Piracy: Books vs. Music

I don’t know how much I agree with the argument the WSJ is making about the differing responses of book publishers and music labels to electronic piracy.  Let me start off with my personal feeling – most likely both the labels and publishers mainly face the problem of managing their decline.   Both are organized as gatekeepers, and not because they are higher beings best-suited to sit atop their thrones of culture and decree what is ART. 
No, they’re organized as gatekeepers because they’re sitting atop a gigantic physical infrastructure geared to produce stuff (records, books) and need to function primarily as gatekeepers to figure out what the most profit-maximizing use of that very expensive infrastructure is.  In both the physical and digital world, the opportunity cost of not publishing Harry Potter is huge – but in the physical world, the actual cost of publishing something that flops is huge.  The winners in print publishing were the houses that most effectively acted as curators and gatekeepers, because those were the firms that made most efficient use of that physical infrastructure. 
So both of these business models are outmoded in the digital world, but the two industries, as the WSJ points out, have acted fairly differently.  They’re grossly similar in size – books sold $13B retail in 2010 in the US and the music industry sold $15B in North America in 2010.  Yet while the music industry is totally collapsing, the book industry is doing okay.  Rob Reid, for the WSJ, attributes this to the difference between publishers embracing the Kindle format and the music publishers refusing to let anyone sell music online.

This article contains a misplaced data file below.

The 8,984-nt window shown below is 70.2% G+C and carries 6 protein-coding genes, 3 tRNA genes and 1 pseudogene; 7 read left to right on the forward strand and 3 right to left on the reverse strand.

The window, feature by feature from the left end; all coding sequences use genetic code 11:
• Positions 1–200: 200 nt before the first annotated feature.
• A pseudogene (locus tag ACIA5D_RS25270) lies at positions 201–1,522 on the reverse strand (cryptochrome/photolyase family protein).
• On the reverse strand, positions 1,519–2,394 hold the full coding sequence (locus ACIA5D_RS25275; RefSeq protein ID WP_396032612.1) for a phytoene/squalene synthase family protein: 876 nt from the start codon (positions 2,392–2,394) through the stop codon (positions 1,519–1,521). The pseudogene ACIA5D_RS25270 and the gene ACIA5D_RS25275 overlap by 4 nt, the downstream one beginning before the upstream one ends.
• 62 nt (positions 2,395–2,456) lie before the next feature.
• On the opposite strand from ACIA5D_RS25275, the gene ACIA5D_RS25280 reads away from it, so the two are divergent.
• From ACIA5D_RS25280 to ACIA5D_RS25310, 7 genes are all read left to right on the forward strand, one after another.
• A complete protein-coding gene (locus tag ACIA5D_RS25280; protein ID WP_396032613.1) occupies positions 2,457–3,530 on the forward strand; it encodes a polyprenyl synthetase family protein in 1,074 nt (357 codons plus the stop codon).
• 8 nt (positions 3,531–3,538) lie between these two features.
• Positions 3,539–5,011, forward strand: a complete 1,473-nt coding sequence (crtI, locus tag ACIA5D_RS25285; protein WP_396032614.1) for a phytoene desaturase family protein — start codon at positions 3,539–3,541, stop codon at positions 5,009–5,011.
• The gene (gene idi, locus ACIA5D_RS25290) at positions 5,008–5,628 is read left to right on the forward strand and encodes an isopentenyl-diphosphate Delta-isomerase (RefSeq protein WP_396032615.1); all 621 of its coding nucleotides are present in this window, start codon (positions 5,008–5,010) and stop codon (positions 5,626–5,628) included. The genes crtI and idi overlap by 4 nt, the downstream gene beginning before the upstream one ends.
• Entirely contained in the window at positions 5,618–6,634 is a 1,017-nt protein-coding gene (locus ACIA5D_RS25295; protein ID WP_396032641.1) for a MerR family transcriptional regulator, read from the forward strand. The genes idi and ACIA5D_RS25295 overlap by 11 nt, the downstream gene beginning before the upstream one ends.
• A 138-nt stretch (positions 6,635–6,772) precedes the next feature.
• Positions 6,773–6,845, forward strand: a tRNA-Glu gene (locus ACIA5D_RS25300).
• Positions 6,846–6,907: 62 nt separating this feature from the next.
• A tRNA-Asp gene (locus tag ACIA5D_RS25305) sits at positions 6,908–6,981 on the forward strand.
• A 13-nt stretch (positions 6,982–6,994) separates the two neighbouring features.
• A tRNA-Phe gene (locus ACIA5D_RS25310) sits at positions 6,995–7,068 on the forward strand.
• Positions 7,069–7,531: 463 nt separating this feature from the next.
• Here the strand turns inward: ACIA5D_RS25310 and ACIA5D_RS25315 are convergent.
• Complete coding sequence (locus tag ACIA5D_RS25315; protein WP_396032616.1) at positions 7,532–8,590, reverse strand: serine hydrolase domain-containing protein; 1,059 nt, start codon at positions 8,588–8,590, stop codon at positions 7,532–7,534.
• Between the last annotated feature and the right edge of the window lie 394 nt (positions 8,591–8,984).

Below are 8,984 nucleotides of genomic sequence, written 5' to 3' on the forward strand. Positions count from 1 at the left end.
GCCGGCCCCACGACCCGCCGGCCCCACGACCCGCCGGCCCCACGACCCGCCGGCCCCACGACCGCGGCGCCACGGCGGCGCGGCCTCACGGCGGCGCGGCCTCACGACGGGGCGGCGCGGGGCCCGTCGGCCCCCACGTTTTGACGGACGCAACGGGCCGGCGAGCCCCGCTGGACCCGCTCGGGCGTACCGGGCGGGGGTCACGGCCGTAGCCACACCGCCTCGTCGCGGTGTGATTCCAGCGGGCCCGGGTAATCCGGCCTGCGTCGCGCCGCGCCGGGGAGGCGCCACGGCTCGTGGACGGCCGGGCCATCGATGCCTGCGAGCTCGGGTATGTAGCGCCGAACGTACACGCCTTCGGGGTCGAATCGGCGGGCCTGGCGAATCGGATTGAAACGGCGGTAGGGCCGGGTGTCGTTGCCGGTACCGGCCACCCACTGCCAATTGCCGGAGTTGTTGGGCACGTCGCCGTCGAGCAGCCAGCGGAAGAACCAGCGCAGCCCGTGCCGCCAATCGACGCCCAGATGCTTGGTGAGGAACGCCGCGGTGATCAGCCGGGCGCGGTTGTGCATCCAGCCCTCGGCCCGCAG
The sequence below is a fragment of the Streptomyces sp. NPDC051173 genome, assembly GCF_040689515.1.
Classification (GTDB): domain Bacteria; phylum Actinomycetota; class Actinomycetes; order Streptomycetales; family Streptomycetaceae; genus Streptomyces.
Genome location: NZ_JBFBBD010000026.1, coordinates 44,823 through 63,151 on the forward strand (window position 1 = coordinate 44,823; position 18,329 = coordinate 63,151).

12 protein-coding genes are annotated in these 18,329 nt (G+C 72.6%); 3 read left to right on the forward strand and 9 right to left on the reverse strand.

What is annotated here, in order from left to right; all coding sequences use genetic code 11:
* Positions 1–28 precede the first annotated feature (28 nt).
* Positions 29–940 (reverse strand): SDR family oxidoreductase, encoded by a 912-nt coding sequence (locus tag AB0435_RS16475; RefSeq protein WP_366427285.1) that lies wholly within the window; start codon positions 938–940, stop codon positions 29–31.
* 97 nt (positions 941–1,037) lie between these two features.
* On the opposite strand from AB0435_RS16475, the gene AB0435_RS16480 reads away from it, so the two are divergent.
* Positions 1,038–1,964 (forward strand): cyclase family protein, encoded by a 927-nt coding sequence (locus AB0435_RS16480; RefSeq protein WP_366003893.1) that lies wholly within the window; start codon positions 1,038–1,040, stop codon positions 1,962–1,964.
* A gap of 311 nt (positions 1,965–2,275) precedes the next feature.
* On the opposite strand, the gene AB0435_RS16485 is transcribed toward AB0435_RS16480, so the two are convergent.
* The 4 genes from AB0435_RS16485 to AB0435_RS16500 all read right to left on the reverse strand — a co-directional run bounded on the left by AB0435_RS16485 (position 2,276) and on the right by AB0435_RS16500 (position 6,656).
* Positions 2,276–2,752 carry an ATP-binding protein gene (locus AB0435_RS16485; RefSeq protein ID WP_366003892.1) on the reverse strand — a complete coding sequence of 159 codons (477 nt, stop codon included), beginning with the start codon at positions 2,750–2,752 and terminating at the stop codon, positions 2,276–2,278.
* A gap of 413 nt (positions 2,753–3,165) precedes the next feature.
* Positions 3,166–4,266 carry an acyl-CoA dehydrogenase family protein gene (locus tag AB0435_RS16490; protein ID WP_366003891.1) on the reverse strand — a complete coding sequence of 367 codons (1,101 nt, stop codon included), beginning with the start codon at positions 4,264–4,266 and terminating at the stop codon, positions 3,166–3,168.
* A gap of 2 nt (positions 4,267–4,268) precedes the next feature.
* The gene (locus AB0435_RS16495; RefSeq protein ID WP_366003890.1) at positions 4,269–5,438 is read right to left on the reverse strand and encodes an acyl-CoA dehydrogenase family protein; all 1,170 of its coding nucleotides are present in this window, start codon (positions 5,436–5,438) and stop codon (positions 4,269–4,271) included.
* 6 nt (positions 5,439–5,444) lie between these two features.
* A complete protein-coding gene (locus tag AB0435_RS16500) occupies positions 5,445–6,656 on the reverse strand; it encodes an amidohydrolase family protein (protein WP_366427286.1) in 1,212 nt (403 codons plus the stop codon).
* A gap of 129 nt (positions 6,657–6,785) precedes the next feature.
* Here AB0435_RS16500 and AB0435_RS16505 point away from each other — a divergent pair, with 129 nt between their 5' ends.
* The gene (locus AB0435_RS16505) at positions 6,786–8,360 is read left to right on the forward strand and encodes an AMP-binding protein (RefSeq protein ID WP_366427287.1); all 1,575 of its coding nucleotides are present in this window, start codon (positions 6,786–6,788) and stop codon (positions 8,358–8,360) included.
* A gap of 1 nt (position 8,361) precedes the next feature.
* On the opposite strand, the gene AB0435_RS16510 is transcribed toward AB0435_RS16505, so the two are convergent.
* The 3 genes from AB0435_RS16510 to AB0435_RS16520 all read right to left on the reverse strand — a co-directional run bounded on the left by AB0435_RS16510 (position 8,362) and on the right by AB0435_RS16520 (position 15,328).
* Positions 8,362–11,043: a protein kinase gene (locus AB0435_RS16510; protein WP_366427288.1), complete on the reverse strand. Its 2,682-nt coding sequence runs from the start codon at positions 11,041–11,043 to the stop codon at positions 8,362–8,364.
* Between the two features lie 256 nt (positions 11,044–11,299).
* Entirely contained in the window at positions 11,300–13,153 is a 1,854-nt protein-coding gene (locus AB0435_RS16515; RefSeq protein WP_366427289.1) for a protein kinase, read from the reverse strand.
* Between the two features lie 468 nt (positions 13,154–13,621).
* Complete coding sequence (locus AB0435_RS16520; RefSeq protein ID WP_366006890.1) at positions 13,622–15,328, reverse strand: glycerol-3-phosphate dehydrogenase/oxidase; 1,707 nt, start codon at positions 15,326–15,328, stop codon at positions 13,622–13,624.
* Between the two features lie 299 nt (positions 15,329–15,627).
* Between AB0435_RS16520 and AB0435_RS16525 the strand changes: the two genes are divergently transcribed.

I would suggest instead that the markets really are just kind of different, and specifically the customer purchase cycle is extremely difficult.  Music tastes are largely driven by peers, and rampant music sharing has been a part of youth culture since cassette tapes.  Furthermore, the emotional investment in listening to an album is very different from sitting down to read a book.  While everyone listens to music, most people are not particularly heavy book readers.  It’s pretty easy to listen to 10 albums a year, whereas only 29% of Americans read that many books a year.  The market is really concentrated among book lovers, while the music industry just isn’t.  The purchase decision is just a much bigger commitment – I would suggest that the time required to read a book (let’s say 6+ hours) is a much bigger barrier than the sticker price.  You don’t need to place a very high value on your time to make that calculation – if it’s worth 6 hours of your time, it’s worth ten dollars.
Music is much more of a commodity – it makes sense that the music publishers would have much more to fear from piracy.

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